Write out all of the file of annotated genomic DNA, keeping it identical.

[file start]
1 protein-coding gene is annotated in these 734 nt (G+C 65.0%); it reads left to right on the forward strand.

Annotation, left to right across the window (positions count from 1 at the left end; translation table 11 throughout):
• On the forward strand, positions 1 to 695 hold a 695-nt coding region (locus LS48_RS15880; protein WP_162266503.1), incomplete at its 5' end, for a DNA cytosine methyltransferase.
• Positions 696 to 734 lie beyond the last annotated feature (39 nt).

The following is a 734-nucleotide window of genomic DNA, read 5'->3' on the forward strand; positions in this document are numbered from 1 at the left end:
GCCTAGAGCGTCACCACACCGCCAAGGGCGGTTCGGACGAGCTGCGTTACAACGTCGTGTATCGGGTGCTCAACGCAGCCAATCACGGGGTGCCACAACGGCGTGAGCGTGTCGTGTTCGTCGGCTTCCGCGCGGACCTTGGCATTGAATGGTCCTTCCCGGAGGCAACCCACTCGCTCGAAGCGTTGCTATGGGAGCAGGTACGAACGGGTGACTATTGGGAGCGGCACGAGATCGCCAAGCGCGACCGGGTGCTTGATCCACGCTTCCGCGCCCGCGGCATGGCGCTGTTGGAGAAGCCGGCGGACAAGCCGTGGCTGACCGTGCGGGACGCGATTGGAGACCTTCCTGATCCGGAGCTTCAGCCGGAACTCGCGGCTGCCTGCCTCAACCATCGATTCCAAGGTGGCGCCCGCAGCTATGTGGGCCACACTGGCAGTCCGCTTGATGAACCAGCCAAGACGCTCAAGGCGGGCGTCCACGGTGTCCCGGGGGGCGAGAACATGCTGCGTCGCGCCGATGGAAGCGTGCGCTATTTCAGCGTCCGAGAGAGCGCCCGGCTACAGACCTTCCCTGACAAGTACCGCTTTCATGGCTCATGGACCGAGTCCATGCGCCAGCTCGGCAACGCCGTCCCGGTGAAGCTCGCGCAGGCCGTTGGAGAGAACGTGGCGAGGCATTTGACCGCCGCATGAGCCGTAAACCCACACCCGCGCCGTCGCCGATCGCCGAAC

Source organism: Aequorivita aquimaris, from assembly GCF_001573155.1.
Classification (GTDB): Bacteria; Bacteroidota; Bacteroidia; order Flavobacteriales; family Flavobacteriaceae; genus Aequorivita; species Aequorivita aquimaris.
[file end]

1 protein-coding gene is annotated in these 734 nt (G+C 65.0%); it reads left to right on the forward strand.

Annotation, left to right across the window (positions count from 1 at the left end; translation table 11 throughout):
• On the forward strand, positions 1 to 695 hold a 695-nt coding region (locus LS48_RS15880; protein WP_162266503.1), incomplete at its 5' end, for a DNA cytosine methyltransferase.
• Positions 696 to 734 lie beyond the last annotated feature (39 nt).

The following is a 734-nucleotide window of genomic DNA, read 5'->3' on the forward strand; positions in this document are numbered from 1 at the left end:
GCCTAGAGCGTCACCACACCGCCAAGGGCGGTTCGGACGAGCTGCGTTACAACGTCGTGTATCGGGTGCTCAACGCAGCCAATCACGGGGTGCCACAACGGCGTGAGCGTGTCGTGTTCGTCGGCTTCCGCGCGGACCTTGGCATTGAATGGTCCTTCCCGGAGGCAACCCACTCGCTCGAAGCGTTGCTATGGGAGCAGGTACGAACGGGTGACTATTGGGAGCGGCACGAGATCGCCAAGCGCGACCGGGTGCTTGATCCACGCTTCCGCGCCCGCGGCATGGCGCTGTTGGAGAAGCCGGCGGACAAGCCGTGGCTGACCGTGCGGGACGCGATTGGAGACCTTCCTGATCCGGAGCTTCAGCCGGAACTCGCGGCTGCCTGCCTCAACCATCGATTCCAAGGTGGCGCCCGCAGCTATGTGGGCCACACTGGCAGTCCGCTTGATGAACCAGCCAAGACGCTCAAGGCGGGCGTCCACGGTGTCCCGGGGGGCGAGAACATGCTGCGTCGCGCCGATGGAAGCGTGCGCTATTTCAGCGTCCGAGAGAGCGCCCGGCTACAGACCTTCCCTGACAAGTACCGCTTTCATGGCTCATGGACCGAGTCCATGCGCCAGCTCGGCAACGCCGTCCCGGTGAAGCTCGCGCAGGCCGTTGGAGAGAACGTGGCGAGGCATTTGACCGCCGCATGAGCCGTAAACCCACACCCGCGCCGTCGCCGATCGCCGAAC

Source organism: Aequorivita aquimaris, from assembly GCF_001573155.1.
Classification (GTDB): Bacteria; Bacteroidota; Bacteroidia; order Flavobacteriales; family Flavobacteriaceae; genus Aequorivita; species Aequorivita aquimaris.